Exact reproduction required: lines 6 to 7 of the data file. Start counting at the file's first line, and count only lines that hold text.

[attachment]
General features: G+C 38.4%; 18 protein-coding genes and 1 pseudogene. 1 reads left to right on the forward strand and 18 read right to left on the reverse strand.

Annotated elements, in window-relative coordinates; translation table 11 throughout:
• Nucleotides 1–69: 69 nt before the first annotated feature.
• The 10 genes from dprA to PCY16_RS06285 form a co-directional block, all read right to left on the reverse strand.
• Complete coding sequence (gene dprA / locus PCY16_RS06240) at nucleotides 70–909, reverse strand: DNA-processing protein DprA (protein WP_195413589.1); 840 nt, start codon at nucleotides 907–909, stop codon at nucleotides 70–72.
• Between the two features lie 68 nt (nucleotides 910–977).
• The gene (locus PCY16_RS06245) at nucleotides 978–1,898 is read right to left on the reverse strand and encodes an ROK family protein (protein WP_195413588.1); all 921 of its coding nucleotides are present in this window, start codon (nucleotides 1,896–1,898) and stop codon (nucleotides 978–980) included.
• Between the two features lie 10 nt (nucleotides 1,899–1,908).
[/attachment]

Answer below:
• Between the two features lie 68 nt (nucleotides 910–977).
• The gene (locus PCY16_RS06245) at nucleotides 978–1,898 is read right to left on the reverse strand and encodes an ROK family protein (protein WP_195413588.1); all 921 of its coding nucleotides are present in this window, start codon (nucleotides 1,896–1,898) and stop codon (nucleotides 978–980) included.